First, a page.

Transgender visibility may be at an all-time high, but most agree there’s a long way to go.
Another chip of the proverbial glass ceiling is slated to be knocked out this weekend when Rev. Dr. Cameron Partridge becomes the first openly transgender priest to preach from the historic Canterbury Pulpit at Washington National Cathedral.
“Cameron Partridge is a priest of great intellect, pastoral presence and possesses a deep passion for the gospel,” said Rev. Gary Hall, dean of the Cathedral, in a statement.
Partridge, during a phone interview from Boston where he serves as Episcopal chaplain at Boston University, says he’s excited about the strides being made for transgender visibility.
Actress and activist Laverne Cox is “phenomenal,” he says.
“And [transgender activist] Janet Mock, the two of them, they are so incisive and insightful and smart and they speak incredibly well. I’m very proud of the things they have to say,” he says.
But there’s at least one part of being a transgender person that Partridge, a lecturer at Harvard Divinity School, argues has not earned enough media attention: “I don’t think the intersection of trans people and religion has received a whole lot of conversation yet.”
“I’m really honored and grateful for the invitation,” he says.
Through his sermon at the National Cathedral and other work in the church, he hopes to “open people’s eyes” about how “gender is more complicated than male or female. I experience it that way.”
“I think creation is much richer and more diverse and dynamic than we understand and trans folks are part of that,” he says. “There is much more ambiguity in the world than we tend to want to acknowledge.”
Partridge’s status as both transgender and a religious leader do not conflict, he says. In fact, pushing traditional boundaries within the church is part of what he says is his calling.
“Difference is real. We have human differences, and they are not simply impediments to get over,” he says. “They are part of what we need to engage in order to realize our full humanity. That can be something that trans people can be called to.”
For Partridge, 40, the church has been one of his few constants. He grew up Episcopalian, a denomination he says has “progressive traditions.”
“It’s a church that has a big tent, with a lot of people from different perspectives in it. That’s important to me.”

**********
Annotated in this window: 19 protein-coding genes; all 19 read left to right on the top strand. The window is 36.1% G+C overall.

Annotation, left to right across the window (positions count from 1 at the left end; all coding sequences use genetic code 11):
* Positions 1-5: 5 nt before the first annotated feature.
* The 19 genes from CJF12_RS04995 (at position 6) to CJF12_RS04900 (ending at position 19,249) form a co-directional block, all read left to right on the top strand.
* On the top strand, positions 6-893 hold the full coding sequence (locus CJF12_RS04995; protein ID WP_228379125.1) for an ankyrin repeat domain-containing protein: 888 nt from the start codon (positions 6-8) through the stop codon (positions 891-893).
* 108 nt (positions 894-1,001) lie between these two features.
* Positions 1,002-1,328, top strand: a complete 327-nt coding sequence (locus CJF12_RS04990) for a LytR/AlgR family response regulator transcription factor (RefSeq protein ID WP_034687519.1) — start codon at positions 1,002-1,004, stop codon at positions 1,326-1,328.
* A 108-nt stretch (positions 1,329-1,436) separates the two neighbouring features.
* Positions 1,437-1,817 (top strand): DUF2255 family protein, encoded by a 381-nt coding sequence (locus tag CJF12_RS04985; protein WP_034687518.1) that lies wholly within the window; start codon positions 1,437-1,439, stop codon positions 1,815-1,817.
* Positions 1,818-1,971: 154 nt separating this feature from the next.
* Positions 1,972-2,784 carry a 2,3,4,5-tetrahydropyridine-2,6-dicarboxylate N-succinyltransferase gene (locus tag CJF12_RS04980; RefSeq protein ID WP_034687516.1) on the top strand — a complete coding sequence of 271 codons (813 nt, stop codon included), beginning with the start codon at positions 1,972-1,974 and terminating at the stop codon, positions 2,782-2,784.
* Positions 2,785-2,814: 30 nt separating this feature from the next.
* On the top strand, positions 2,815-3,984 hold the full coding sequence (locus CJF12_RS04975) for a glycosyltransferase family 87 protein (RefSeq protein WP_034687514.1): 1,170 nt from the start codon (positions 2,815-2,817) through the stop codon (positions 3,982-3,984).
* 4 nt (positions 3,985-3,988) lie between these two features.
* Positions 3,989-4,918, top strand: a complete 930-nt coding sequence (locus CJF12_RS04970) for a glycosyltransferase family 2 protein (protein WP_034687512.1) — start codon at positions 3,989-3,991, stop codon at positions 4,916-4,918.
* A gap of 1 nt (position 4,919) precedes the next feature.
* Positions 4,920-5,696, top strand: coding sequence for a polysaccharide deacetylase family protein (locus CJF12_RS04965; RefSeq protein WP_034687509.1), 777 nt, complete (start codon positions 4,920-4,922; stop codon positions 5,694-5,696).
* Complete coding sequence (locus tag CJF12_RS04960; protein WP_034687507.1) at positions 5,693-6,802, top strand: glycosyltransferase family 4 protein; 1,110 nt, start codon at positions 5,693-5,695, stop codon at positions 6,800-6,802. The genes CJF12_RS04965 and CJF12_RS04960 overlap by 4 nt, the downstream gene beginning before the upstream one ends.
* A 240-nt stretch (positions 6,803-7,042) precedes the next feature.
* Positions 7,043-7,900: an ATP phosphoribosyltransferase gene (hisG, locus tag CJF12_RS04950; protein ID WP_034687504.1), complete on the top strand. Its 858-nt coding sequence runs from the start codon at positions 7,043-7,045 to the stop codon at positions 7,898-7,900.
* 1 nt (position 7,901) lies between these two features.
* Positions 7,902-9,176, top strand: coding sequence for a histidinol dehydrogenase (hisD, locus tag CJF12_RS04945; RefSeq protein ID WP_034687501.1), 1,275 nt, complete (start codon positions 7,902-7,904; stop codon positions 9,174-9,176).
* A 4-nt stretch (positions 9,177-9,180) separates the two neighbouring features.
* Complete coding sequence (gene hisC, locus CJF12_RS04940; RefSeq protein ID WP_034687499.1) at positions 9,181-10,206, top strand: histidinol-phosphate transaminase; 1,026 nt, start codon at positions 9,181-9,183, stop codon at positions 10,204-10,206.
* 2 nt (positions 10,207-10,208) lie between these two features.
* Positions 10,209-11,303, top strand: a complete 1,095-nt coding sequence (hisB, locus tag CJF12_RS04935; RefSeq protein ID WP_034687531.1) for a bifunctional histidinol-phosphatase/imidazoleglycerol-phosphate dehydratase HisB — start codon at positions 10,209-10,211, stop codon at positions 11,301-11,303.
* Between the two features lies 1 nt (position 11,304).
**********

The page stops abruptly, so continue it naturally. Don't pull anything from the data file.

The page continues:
In 2003, the church elected its first gay bishop, Rev. Gene Robinson. He’ll preside over this weekend’s service.
Partridge came out twice: first as a lesbian as an undergraduate at all-women Bryn Mawr College, and again in 2001 as a transgender man a few years after he obtained his master of divinity degree from Harvard Divinity School.
While he doesn’t have any horror stories to tell — he never faced rejection from friends, family or even religious leaders — he did struggle with one thing as a newly ordained priest: the sense that he was alone.
Early on, Partridge didn’t know of any other transgender members of the Episcopal clergy. That quickly changed, however, when he learned about TransEpiscopal, an online group exclusively for transgender Episcopalians and their friends and families to share stories.
“Even though I personally felt supported by the non trans people in my life and the trans people I knew who were not in the church, I did still feel kind of alone,” he says. “The wonderful thing was discovering that in fact, I wasn’t.”
Over time, the ever-growing TransEpiscopal has “brought trans people into the foreground of the church’s national conversation” and “driven the passage of pro-transgender legislation,” according to the group’s website.
Fighting for increasing visibility for transgender clergy has been one of Partridge’s goals. In 2012, the Episcopal Church added gender identity and expression to its non-discrimination laws after advocacy from Partridge, among others.
And while he doesn’t interject his personal life into every single class he teaches at Harvard, he says dialogues about his own identity come up in class just as often as that of any other professor.
“I’ve had a sense that being openly trans and being willing to say that at the start of a class gives people permission to bring who they are into the classroom,” he says. “It doesn’t necessarily mean that we’re gonna talk about it, but [students] don’t have to bracket themselves off or compartmentalize themselves. That’s true whether the people in the classroom are trans or not.”
The inclusive environment he’s fostered in his classroom is slowly becoming a norm in the Episcopal church, Partridge says, but he acknowledges there are still more steps to take.
“I’d love to see more different traditions of Christianity engage gender identity in ways that they have not yet.”
There’s work to be done in the political sphere, too. He points out that without congressional passage of the Employment Non-Discrimination Act (ENDA), transgender people are denied many legal protections, not to mention the persistently high rates of homelessness and violence within and against transgender communities.
He finds himself heartened, though, by glimmers of hope. Take, for example, when conservative television host Pat Robertson said last summer that going through gender reassignment surgery was not a sin after being prompted by a caller.
Partridge acknowledges that for many religious leaders — especially evangelical ones — conversations about transgender people are still new.
“That someone doesn’t have a knee-jerk negative reaction, I think that’s important,” Partridge says, even though Robertson’s comments later on weren’t as inclusive. “We’re at an important moment and we need to dig deeper.”
The trajectory of the movement is going in a “great direction,” Partridge says. “But there’s a lot to do.”